fabric on MD and CD is equal to each other:

(7)

Where F is the tensile force of the spunlaced
nonwoven fabric, F
1
is the broken force of fibers
from the spunlaced nonwoven fabric, F
2
is the slipped
force of fibers from the spunlaced nonwoven fabric.

It can be seen from Eq. (7) that the tensile force of
the spunlaced nonwoven fabric (F) is mainly
determined by the number of fibers on the
cross-section (C), which is consistent with the
conventional conclusion that the tensile force of the
spunlaced nonwoven fabric increases with the
increase of the basis weight. In addition, it can be
found that F is influenced by the broken fiber content
(C), broken force (F
1
) and slipped force (F
2
) as well.
The calculated tensile strength of the spunlaced
nonwoven fabrics of common and hydrophilic PET
fibers were shown in Table VI. It can be found from
Table VI that the calculated tensile force of the
spunlaced nonwoven fabrics of common and
hydrophilic PET fibers correspond to the measured
value despite it is a little higher. During the
measurement, some fibers were pulled out by scissors
when they were clamped by the grip, which were not
included in the results. Hence the calculated tensile
force is higher than measured.

TABLE V. Number of fiber in the CD section of the spunlaced
nonwoven fabrics.

Common
PET fiber
Hydrophilic
PET fiber
L(m) 663461 635443
J (%) 13.8 13.5
K(%) 25 25
G(%) 20 25
C(%) 8 68
N/5cm 8580 7729

Normally speaking, the broken fiber force is much
higher than that of slipped force. Hence the tensile
strength of the spunlaced nonwoven fabric is mainly
determined by the broken fiber content. For the
spunlaced nonwoven fabric with more fibers broken
during the pull-out measurement, more fibers are
contributed their strength sufficiently to the strength
of the spunlaced nonwoven fabric. Therefore, the
spunlaced nonwoven fabric will exhibit high tensile
strength. It has been mentioned that fibers entangle
intensively with other fibers if they are broken during
the pull-out experiment. Hence the broken fiber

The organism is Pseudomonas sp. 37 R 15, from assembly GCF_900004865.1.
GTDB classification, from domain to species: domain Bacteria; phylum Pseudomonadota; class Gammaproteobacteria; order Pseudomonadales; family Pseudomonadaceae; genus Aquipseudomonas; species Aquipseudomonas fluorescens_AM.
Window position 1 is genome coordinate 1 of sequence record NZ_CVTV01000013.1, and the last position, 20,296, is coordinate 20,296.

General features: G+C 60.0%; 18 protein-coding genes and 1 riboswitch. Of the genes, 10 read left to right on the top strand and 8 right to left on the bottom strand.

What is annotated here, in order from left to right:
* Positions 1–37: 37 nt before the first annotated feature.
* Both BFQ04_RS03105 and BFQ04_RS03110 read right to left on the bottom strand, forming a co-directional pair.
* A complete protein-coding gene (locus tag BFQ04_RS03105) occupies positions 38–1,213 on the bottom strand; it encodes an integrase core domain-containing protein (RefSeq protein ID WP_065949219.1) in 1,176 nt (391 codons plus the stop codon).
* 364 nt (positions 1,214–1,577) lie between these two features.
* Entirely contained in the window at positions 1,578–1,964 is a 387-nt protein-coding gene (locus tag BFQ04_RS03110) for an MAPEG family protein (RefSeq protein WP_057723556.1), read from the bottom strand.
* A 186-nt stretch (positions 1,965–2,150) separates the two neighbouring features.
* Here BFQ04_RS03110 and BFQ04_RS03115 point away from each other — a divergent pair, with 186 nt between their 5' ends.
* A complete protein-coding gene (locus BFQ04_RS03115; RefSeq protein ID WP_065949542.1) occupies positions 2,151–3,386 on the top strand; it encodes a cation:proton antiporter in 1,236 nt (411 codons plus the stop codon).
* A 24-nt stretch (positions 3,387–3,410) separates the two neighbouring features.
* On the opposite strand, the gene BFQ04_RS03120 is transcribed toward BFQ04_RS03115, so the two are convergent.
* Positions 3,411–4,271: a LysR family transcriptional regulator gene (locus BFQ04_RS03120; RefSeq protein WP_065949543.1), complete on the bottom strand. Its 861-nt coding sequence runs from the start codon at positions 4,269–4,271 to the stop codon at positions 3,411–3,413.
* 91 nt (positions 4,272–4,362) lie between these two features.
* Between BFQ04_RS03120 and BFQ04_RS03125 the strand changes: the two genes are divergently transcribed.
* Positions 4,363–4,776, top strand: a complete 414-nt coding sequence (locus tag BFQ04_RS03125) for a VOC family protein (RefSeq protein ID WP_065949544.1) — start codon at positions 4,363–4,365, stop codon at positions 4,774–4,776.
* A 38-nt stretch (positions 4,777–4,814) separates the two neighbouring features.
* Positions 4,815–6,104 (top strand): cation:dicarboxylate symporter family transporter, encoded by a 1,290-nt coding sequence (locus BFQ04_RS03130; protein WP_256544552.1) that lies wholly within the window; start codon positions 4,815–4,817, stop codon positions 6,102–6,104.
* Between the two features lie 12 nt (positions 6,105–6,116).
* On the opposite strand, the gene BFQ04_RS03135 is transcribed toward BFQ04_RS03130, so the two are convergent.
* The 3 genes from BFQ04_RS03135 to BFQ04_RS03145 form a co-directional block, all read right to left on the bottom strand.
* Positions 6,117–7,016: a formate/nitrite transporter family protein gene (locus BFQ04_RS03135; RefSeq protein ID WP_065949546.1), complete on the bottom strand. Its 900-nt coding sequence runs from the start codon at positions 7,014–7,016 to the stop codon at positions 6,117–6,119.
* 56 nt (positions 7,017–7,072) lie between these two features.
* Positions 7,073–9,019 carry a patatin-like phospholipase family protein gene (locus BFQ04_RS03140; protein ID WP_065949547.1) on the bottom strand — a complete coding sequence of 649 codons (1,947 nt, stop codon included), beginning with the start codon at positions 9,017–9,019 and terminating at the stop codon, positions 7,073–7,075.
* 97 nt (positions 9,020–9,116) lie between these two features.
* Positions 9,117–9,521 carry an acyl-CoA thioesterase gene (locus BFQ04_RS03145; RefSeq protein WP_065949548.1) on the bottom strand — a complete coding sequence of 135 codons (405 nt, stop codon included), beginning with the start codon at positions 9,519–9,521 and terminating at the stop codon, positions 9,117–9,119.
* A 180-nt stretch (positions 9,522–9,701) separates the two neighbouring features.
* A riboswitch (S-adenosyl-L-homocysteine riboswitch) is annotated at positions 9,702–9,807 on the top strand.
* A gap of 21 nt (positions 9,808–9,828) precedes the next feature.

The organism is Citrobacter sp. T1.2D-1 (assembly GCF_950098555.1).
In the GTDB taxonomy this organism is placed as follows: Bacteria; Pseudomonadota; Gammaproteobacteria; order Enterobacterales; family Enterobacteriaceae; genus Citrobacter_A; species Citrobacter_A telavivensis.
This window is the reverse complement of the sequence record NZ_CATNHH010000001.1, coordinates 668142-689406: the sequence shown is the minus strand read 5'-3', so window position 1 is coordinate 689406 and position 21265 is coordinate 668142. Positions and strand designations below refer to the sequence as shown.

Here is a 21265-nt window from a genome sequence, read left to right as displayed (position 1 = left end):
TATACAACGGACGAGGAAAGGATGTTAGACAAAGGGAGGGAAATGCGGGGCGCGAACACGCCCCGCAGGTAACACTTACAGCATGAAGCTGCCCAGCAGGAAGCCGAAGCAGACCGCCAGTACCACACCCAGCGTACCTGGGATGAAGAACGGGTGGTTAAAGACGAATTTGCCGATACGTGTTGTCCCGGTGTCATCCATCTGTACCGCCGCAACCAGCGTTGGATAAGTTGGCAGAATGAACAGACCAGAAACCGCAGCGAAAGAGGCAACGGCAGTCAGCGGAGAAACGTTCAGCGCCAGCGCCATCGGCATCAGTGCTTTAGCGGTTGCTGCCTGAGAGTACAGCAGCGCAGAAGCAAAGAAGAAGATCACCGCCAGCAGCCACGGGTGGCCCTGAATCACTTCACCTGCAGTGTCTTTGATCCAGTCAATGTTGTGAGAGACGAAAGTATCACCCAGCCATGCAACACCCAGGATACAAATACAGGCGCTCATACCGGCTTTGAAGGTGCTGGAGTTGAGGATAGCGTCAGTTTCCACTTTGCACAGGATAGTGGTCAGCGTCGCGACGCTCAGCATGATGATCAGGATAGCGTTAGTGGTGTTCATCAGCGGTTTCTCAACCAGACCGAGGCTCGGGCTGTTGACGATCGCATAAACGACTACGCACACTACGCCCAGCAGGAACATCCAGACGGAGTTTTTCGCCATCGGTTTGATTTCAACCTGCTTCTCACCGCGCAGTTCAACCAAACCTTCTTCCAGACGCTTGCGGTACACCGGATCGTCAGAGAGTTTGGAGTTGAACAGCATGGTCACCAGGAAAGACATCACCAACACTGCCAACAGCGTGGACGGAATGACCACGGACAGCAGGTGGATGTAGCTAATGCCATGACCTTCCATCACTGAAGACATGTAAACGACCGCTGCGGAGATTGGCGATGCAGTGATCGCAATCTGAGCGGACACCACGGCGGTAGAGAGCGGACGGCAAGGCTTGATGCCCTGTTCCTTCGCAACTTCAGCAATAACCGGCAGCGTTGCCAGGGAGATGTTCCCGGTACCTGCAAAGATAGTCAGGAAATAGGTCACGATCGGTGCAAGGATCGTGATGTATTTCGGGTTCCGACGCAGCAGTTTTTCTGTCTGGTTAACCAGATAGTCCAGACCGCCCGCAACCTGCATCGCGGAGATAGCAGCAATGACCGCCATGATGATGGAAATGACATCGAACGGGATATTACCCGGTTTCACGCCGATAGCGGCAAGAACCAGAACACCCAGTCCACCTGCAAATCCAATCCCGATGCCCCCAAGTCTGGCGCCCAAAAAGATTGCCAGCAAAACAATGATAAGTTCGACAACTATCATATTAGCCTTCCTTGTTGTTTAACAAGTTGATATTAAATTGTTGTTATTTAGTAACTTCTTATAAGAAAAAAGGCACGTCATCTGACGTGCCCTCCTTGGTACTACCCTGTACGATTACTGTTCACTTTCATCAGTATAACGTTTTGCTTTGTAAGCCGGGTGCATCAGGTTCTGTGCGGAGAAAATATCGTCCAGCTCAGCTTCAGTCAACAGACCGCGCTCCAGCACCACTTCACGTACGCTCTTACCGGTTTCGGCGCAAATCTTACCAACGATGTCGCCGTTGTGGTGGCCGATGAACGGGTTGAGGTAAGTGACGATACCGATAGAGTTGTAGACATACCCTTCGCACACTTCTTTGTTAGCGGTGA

content can be used to represent the entanglement
intensity of the spunlaced nonwoven fabrics.


Journal of Engineered Fibers and Fabrics 66 http://www.jeffjournal.org
Volume 8, Issue 4 2013
TABLE VI. Comparison of the calculated and measured tensile
force of the fabrics.

Common
PET fiber
Hydrophilic
PET fiber
Calculated tensile
force (N)
152 506.2
Measured tensile
force (N)
101.4 465.6

Influence of Cohesive Force of the Pre-Web on the
Entanglement Intensity of Hydroentangled
Nonwoven Fabrics
There is no standard method to test cohesive force of
fiber web or yarn so far. In this paper, a testing
method of cohesive force of the fiber pre-web is set
up and cohesive force of hydroentangled nonwoven
fabrics of common and hydrophilic PET fibers is
shown in Table VII.

It can be seen from Table VII that the cohesive force
of the hydrophilic PET pre-web is obviously higher
than that of the common PET pre-web, which means
that it is more difficult for the hydrophilic PET fibers
to move relative to each other. When the high
pressure water jet impacts the fiber pre-web, more
fibers around the water jet will be carried together
from the surface of the pre-web into the interior of
the pre-web. Better entanglement will be achieved as
a result. It is believed that cohesive force of the
pre-web is related to the curling, friction and surface
properties of fibers, which can reflect
comprehensively the interaction between fibers and
the higher cohesive force, will produce better
entanglement of fibers during the spunlaced process.
TABLE VII. Cohesive force of pre-web of different PET fibers.

Common PET
fiber
Hydrophilic
PET fiber
Cohesive force (cN/g) 305.5 406.1
CV% 5.1 5.5

CONCLUSIONS
In this paper, a pull-out experiment was designed to
study the entanglement properties of spunlaced
nonwoven fabrics made from common and
hydrophilic PET fibers, in order to uncover the
reason why the spunlaced nonwoven fabric of
hydrophilic PET fibers shows higher tensile strength.
It was found that the pull-out force of fibers from the
spunlaced nonwoven fabric of hydrophilic PET fibers
was higher than those of common PET fibers. More
fibers were broken in the pull-out test of the
spunlaced nonwoven fabric of hydrophilic PET fibers
as well. It was proved by experiment that the
entangling points of spunlaced nonwoven fabrics of
hydrophilic PET fibers are much stronger than those
of common PET fiber. In addition, a formula was set
up to calculate the tensile strength of the spunlaced
nonwoven fabric based on its pull-out behavior. It
was found that the tensile strength of the spunlaced
nonwoven fabric studied in this paper is mainly
determined by the broken fiber content, which can be
used to represent the entanglement intensity of the
spunlaced nonwoven fabrics. Furthermore, it was
found that the cohesive force of the hydrophilic PET
pre-web was higher than that of the common PET
pre-web, which causes better entanglement of
hydrophilic PET fibers during the spunlaced process,
because more fibers around the high pressure water
jet will be impacted and carried from the surface of
the pre-web into the interior of the pre-web.

ACKNOWLEDGMENT
The authors wish to thank Yizheng Chemical Fibers
Co. Ltd for supplying the fibers. The financial
support from the Shanghai Municipal Natural
Science Foundation is also gratefully acknowledged.
The project number is 11ZR1400900.

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AUTHORS ADDRESSES
Hong Wang
Jingjing Zhu
Xiangyu Jin
Haibo Wu
Donghua University
2999 North Renmin Rd
Songjiang District
Shanghai 201060
CHINA